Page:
food, history, rural life, and how we connect our cultural past and future
The Fall Roundup !
Wow – we galloped from blazing hot summer through a colorful fall and now it’s actually wintery weather, although there are weeks to go before the official Solstice date (Dec 22). The temp dropped to 18 degrees last night here in my mountain farmstead. But as usual with our up and down Virginia weather it is now 40 degrees and bright outside.
The old laying hens have seriously slacked off and are slated for ‘severance pay’ soon. A farmer can’t afford to keep feeding animals that don’t produce. I know it’s hard for some folks to hear but my animals, except the cat, are not pets. I’ve already ordered next year’s new chicks that will arrive in late March. In the meantime outside chores are still on the list; moving and splitting up the wood left from the tree taken down by the power company is just one of the heavy-lifting jobs. The deer fence is nearing completion. Will somebody please come turn my compost! Talk about a chore that is easily put off time after time.
I’m eating greens that are protected by row cloth; the fall broccoli and cabbage didn’t make heads but the leaves are delicious as are the cold frosted collards . Even the romaine lettuce is producing. Oh, and the parsley is still a vibrant green!
After procrastinating for many months I finally began the sort/purge of my sewing room and can actually move in the space without falling over random boxes. I am not saying it is particularly neat yet but it’s getting there.
And of course I have been cooking; often with students over the canning kettle and using my brand spanking new tool an Electric Pressure Canner! I love it! See, old dogs can learn new tricks. Between the classes and my solo sessions I’ve put up apple pie slices, meatballs, sauerkraut, Yukon Gold potatoes, and over 30 pints of chicken stock. Pineapples on sale resulted in pineapple in jars! Half of the venison I was given will be made into jerky using my late brother-in-laws recipe, and the other half will be canned for stew or tacos. It is hearting to learn that these days “With nearly half of canners aged 40 or younger, the demographic of canners is shifting from Baby Boomers to Generations X and Y.” So says the Ball company, one of the oldest produces of jars and lids.
The Daikon radish I planted at the end of June made a super fall crop of huge two and even three pound radishes. So far I’ve made one large batch of Sweet Pickled Daikon with carrot. There’s a 5-gallon pail of the last of the harvest waiting to be processed when I get more rice vinegar.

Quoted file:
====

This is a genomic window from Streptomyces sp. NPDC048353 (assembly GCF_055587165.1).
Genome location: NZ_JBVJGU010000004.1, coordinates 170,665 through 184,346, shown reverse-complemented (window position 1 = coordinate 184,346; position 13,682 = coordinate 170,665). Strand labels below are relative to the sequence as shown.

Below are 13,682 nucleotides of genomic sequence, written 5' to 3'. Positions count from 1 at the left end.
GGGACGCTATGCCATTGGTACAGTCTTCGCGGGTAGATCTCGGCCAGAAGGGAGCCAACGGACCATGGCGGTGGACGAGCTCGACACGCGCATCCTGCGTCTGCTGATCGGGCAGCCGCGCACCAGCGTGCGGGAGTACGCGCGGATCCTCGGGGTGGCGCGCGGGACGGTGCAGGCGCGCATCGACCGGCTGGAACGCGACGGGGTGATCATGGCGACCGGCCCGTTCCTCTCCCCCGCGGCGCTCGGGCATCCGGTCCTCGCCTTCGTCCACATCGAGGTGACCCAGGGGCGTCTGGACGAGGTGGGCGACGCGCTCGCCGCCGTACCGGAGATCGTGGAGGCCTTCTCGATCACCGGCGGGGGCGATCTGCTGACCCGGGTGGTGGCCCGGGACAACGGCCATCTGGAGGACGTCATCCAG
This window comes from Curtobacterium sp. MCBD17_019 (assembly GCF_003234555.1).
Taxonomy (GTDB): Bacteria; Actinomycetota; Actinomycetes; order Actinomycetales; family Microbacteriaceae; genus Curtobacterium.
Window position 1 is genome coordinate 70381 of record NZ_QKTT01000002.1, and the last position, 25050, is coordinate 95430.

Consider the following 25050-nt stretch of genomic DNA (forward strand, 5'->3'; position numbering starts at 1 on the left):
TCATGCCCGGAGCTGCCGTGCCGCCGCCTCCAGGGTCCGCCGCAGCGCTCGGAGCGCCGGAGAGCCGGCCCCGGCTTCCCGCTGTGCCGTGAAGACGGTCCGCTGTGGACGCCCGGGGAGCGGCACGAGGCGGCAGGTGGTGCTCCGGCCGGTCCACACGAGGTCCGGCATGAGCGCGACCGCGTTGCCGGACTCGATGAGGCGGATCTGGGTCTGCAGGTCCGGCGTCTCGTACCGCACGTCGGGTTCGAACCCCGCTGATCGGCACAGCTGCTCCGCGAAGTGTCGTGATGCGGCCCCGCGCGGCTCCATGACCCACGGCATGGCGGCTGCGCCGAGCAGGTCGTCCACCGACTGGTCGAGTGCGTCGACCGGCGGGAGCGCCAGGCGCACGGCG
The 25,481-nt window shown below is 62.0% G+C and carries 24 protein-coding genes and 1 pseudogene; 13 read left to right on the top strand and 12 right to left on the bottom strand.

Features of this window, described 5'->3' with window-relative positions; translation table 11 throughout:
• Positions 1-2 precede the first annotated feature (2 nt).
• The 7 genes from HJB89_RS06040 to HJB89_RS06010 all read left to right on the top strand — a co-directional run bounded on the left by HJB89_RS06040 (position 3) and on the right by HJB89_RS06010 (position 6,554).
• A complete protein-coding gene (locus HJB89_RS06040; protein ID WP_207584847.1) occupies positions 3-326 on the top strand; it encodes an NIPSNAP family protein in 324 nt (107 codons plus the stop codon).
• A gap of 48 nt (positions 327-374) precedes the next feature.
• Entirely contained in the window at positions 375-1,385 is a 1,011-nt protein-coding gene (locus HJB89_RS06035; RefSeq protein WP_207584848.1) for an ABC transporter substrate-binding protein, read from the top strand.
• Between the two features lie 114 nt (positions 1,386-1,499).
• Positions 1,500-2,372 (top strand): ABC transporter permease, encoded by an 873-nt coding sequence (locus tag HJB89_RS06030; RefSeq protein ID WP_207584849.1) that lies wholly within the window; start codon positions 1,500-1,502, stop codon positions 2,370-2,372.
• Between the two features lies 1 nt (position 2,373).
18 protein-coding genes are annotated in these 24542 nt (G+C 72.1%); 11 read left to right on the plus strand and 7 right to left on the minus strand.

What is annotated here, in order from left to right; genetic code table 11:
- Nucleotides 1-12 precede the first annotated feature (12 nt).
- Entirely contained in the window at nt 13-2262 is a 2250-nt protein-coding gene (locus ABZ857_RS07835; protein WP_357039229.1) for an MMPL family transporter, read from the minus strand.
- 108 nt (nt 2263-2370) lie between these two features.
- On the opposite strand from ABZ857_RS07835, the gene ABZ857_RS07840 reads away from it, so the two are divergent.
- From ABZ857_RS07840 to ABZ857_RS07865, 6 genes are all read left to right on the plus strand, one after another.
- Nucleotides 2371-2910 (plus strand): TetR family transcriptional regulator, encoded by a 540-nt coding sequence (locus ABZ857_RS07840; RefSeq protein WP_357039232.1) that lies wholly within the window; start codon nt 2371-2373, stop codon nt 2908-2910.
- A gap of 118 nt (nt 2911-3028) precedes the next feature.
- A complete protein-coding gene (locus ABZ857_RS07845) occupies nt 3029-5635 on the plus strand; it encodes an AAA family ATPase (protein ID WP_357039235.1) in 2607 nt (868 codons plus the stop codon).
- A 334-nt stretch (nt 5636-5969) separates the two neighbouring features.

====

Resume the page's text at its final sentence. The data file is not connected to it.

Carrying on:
My history dinners have been so lovely this year. Eight people, interested and hungry, sitting at a table learning about and talking about food history is both yummy and fun. The new Winter/Fall dinner schedule is up at the Indigo House History Dinner link.
And now because the weather is just right it’s leisurely bread baking time. Much of my year it’s the same ol’ same ol’ for me; a plain simple sandwich loaf that also makes good toast. But I’ve recently had a hankering to get back to some of my more time consuming favorites and here is one of them.
Sprouted Wheat Berry Bread
I have most often used whole red wheat cause that was what I could get easily. Soak whole wheat berries overnight. Drain and let sprout, rinsing at least twice a day, with the sprouting jar turned upside down. Depending on the weather it may take two to four days for the little sprouts to show.
Grind the finished sprouts to a course-grained mash.
Use the mash as the basis for the starter.
The mashed/ground sprouted wheat
All the liquid: lukewarm water (or milk heated to 110 degrees and cooled to lukewarm)
Enough whole wheat flour to make a thin slurry
Honey – some/a bit/or if you want a sweet bread even more
Let bubble and rise in a warmish place – draped with a dish towel
When the whole surface is bubbly and it all smells yeasty and wheaty
Oil (Canola, whatever)
Optional: eggs beaten
AP flour ( I have long used King Arthur and buy it in #50 pound bags)
I add the flour gradually till the dough is still somewhat sticky but has come together. Then I put it on the counter and add more flour as needed as I knead it till it doesn’t stick to the counter anymore and if you poke a finger in the dough it bounces back at you!. That’s as sciency as I get. I love to knead bread so this can take ten minutes.
Let rise till it has doubled and then punch it down and let rise again till almost doubled.
Form loaves to fit the pans you are using – leaf pans, round pans, and let rise once more. I bake in a 375 degree oven and aim for between 198-204 degrees on the thermometer. If you are using a cast iron pot with a lid you will have to check with one of those recipes to see the best temp.
Because I’ve used the same bowl for many years I don’t do too much measuring. There are a lot of baking books out there and a gazillion bread recipes online and in them you can find exact proportions if you are uncomfortable not measuring. I seriously encourage cooks to read a bunch of bread recipes to get the idea of what goes into the process and then try baking freelance! I don’t usually play the ‘in the olden days’ card but in the olden days cooks really did bake bread from a ‘recipe’ in their head cause they did it so often.